Animals, in their primary consciousness, are simply other living things inhabiting earth. They do not have any sort of notion(s) regarding rights, in the human sense of that concept. True, they have altruistic motives for protecting their own members and, more importantly, their offspring...it is not clear how much of this they are conscious of and how much is reactionary. Survival is a genetic imperative, even though the 'selfish' gene, as proposed by Dawkins, is not at all selfish in the way we recognize selfishness. Now, whether or not animals have rights INHERENTLY, as living beings, depends on how we want to look at it. There are those among us who espouse causes And, causes are as plentiful as the minds which conjure them. After all, animals have no advocates other than their human admirers. And, as such, humans feel the need to defend children of a lesser God. And so, we get to the crux of the matter---well, several of them: 1. We recognize the importance of animal life to that of our own. We would be bereft of many benefits, possibly of the privilege of life itself, were it not for animal life generally. We don't think too much about plants, other than whether they are edible. Or poisonous. But animals are useful in many ways. 2. We have kinship with primary consciousness which is unattainable with non-sentient chlorophyll factories. Our sense of husbandry is as old as humanity itself. 3. We tend to think more of those life forms whose behaviors may mimic our own, and we feel good about how much compassion and empathy we exhibit towards them. So, for many of us, animals, their protection and sustainability are a cause, and we begin to talk about rights, as further justification for treating them like fellow citizens of the planet. Thinking, perhaps, that given time they will supersede our dominance by superseding our species. Pragmatism takes on a new meaning. And, after all, evolution is an ongoing process...
There are no animal rights, per se. Only those we say they can (or ought to) have.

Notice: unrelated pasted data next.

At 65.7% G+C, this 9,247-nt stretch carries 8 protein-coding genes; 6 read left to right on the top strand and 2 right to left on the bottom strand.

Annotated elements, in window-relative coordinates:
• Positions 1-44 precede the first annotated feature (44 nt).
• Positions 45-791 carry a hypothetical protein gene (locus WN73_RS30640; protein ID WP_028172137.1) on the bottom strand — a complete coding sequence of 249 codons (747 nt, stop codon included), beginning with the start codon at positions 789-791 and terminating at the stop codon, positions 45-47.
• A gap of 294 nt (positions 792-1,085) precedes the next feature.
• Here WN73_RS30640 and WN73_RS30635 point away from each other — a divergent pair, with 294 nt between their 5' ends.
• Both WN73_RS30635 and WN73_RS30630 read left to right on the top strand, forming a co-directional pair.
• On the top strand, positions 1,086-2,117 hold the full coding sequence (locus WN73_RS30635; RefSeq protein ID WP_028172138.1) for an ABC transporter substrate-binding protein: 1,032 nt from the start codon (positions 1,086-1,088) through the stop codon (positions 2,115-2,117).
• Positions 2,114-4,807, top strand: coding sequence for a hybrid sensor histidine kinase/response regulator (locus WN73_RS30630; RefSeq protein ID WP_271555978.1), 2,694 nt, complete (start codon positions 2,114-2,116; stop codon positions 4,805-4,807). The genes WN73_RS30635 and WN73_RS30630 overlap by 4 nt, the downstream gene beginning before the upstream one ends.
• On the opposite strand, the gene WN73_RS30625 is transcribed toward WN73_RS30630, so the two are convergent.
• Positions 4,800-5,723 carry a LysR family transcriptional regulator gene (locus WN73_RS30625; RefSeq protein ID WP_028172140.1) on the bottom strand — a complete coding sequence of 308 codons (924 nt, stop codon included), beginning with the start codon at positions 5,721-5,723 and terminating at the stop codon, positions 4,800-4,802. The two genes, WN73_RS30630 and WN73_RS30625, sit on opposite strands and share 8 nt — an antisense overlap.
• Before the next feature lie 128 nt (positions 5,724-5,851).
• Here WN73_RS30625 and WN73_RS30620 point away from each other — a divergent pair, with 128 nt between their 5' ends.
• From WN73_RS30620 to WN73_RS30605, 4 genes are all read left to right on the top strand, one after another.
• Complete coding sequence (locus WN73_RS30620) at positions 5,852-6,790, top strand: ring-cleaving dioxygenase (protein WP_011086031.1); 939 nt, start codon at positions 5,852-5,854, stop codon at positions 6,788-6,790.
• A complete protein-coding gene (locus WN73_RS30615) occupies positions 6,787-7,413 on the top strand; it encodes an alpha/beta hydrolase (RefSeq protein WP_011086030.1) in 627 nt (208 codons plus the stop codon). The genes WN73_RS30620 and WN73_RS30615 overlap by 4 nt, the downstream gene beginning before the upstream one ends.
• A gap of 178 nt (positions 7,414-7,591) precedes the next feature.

RepoMan05's picture

RepoMan05

Thursday, November 7, 2019 -- 1:59 PM

Well it's really just a

Well it's really just a theist aproach to justify original predation. In their sick little labyrinth of psychosis they believe in the original predation in the garden of Eden. Their justification is really just that animals are food and they themselves aren't animals. Nope, they're God's faithful servants on a mission to save some blah blah blah for God! But w/e. Gotta eat something... Why they can't like the idea of growing fish from a tree, I have no idea. Phobia of apples? "Not wise enough, blah blah blah, doom blah blah, the end of the world has to be managed blah blah."

The whole classification of animals thing is really just an extension of the British equivocation fallacy to turn family into a competition so as to justify nepotism and slippery slope for aristocracy. You know it as racism.

Past and future get a little fuzzy. They got all this blather to explain their past not knowing it's verses to set a future and or deny that future as it suits their nepotism.

You can set it to happen faster but those delusional bastards will just troll it out longer till they can come up with a way to cash in on it before you can.

The racists think they're going to get seats in the federal fallout shelters because they paid in on building them. They dunno they're just mutts. The new imicrowave seats six.

RepoMan05's picture

RepoMan05

Thursday, November 7, 2019 -- 2:31 AM

Theism and science aren't

Theism and science aren't supposed to mix. One of the two ends up on the dinner table. It ain't science.

RepoMan05's picture

RepoMan05

Thursday, November 7, 2019 -- 3:27 PM

Why so few consider on their

Why so few consider on their own how arrogant and counter productive it is to codify, a riddle that will never be solved.

RepoMan05's picture

RepoMan05

Sunday, November 10, 2019 -- 4:38 PM

The problem with making a

The problem with making a list of animal rights is that it always has to be kept at a lower standard than Human Rights. Is this because we have to value humans higher than animals or is it so we don't have to run into the problem of having to revise Human Rights to fit animal rights? All animals with a penis/vagina reproductive dynamic reproduce in a rapey manner. You can't tell a lioness not to harass a male lion until he's ready to rape her. It's what she's made to do. It's what he's made to do. It's what we're all made to do. Believe it or don't. Truth exists independently of you and your beliefs.

RepoMan05's picture

RepoMan05

Monday, November 11, 2019 -- 10:38 PM

It may be a good time to

It may be a good time to mention "human rights" is just a misnomer for "inhuman rights".

 
 
Steven Wise, Founder and President of the Nonhuman Rights Projects
 
 

Bonus Content

VIDEO: Nonhuman Rights was recorded before a live audience at Stanford. Watch the entire show!

 

 

Research By

Jack Herrera